Potential of Immunotherapy to Convert a Complete Cytogenetic Remission in Chronic Myelogenous Leukemia to a Molecular Complete Remission: Randomized Phase II Study of Proteinase 3 PR1 Peptide Mixed With Montanide ISA-51 VG Adjuvant and Administered With GM-CSF and Peginterferon Alfa-2b [PEG-INTRON(R), Schering Corporation]
Your disease responded well to treatment with imatinib mesylate. It is in complete
cytogenetic remission. This means that the Philadelphia chromosome (Ph), a change in
genetic material that is believed to lead to leukemia, is no longer detectable (by the
standard chromosome analysis) in your bone marrow and blood cells. A molecular remission,
which is what researchers want you to achieve, means a greater reduction or a complete
elimination of the Ph.
The small amounts of disease can be detected using a technique called polymerase chain
reaction (PCR). This is a very powerful test that can detect very small amounts of disease
that can still be present in the bone marrow and/or blood cells.
PR1 is an experimental vaccine made from a protein that is found in large amounts in
leukemia cells in CML.
Imatinib mesylate (which you are already receiving as standard therapy) is designed to bind
to certain proteins on the tumor cells, which may prevent the cells from growing.
Interferon is a drug that was used as standard therapy for patients with CML before imatinib
mesylate was available. It can help the immune system to function more effectively (causing
leukemia cells to show more PR1), which may make leukemia cells a better target to be
Before you can start treatment on this study, you will have "screening tests." These tests
will help the doctor decide if you are eligible to take part in this study. You will have a
complete physical exam, including measurement of your vital signs (blood pressure, heart
rate, temperature, and breathing rate). You will have your complete medical history
recorded. You will have blood drawn (about 2 tablespoons) for routine tests. Women who
are able to have children must have a negative blood (about 1 teaspoon) or urine pregnancy
test. You will also have blood drawn (about 1 tablespoon) to see if you have the necessary
protein (called HLA-A2) needed for the vaccine to recognize your cells. You will also have
additional blood drawn (about 1 tablespoon) to test (using the PCR test) the levels of
leukemia in your blood. You will have a bone marrow aspiration. To collect a bone marrow
aspiration, an area of the hip or chest bone is numbed with anesthetic, and a small amount
of bone marrow and bone is withdrawn through a large needle. You will have a chromosome
test done on the number of chromosomes in your bone marrow (collected from your bone marrow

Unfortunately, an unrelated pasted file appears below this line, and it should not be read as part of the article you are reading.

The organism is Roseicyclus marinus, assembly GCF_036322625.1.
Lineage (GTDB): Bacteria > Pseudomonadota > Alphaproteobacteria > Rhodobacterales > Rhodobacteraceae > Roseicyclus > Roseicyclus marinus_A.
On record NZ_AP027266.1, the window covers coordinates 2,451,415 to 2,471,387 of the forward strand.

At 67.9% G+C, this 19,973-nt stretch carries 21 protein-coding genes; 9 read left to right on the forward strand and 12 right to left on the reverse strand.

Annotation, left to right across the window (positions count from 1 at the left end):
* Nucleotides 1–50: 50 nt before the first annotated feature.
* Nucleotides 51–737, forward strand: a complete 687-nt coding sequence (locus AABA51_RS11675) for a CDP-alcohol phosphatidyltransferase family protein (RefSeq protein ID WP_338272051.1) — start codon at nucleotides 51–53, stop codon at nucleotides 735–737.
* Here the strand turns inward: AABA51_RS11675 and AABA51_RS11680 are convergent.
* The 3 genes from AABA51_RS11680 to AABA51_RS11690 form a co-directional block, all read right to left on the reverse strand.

aspiration). You will not have an additional procedure performed on you for this test. For
this test, all of your chromosomes in 20 cells in your bone marrow will be counted to see if
there may be any unhealthy changes (such as the Ph) present as well as how many may be
If you are found to be eligible to take part in this study, you will receive PR1 through a
small needle just under your skin (subcutaneous injection). Imatinib mesylate will continue
to be given to you by mouth at the dose that you are taking now as part of your standard
therapy. PR1 will be mixed with a substance called Montanide ISA 51 VG, which is a regular
procedure that will help your immune system respond to PR1.
You will be randomly assigned (as in the toss of a coin) to one of 2 treatment groups.
Participants in one group will receive a subcutaneous injection of interferon with each PR1
vaccination. Participants in the other group will receive PR1 vaccination without
Regardless of what group you are assigned to, you will also receive, with each PR1
vaccination, a growth hormone called GM-CSF. The purpose of GM-CSF is to boost your immune
system (in response to the PR1 vaccine) to help kill your leukemia. It is given as a
subcutaneous injection in your arms or your thighs.
All participants will receive a total of 4 doses of the PR1 vaccine. The first 3
vaccinations are given every 3 weeks, and the last vaccination is given 18 weeks after the
start of therapy in this study. You will receive all of these vaccinations at M. D.
Every time you come in for an injection of PR1, you will have a physical exam, including
measurement of your vital signs. You will have blood drawn (about 2 tablespoons) for
routine tests, and you will have blood drawn (about 1 tablespoon) for the PCR test. After
you receive the last vaccination, you will continue having the PCR test every 3 months to
test the level of leukemia in your blood and to see if your disease is responding to the
vaccine. You will have a bone marrow aspiration at 1 month and 6 months after the last
vaccination. To measure the response of your immune system to PR1, blood will be drawn
(about 2 tablespoons each) before the first vaccination, at Weeks 6, 18, 22 and 6 months
You will be taken off this study if intolerable side effects occur or your disease
progresses (comes out of remission).
This is an investigational study. PR1 mixed with Montanide ISA-51 VG is authorized by the
FDA for use in research only. Interferon and GM-CSF are FDA-approved and commercially
available. Up to 40 patients will take part in this study. All will be enrolled at M. D.
Allocation: Randomized, Endpoint Classification: Safety/Efficacy Study, Intervention Model: Parallel Assignment, Masking: Open Label, Primary Purpose: Treatment
Blood draws to test polymerase chain reaction (PCR) every 3 months to test the level of leukemia in the blood and to see if disease is responding to the vaccine.
Jorge E. Cortes, MD
M.D. Anderson Cancer Center
United States: Food and Drug Administration
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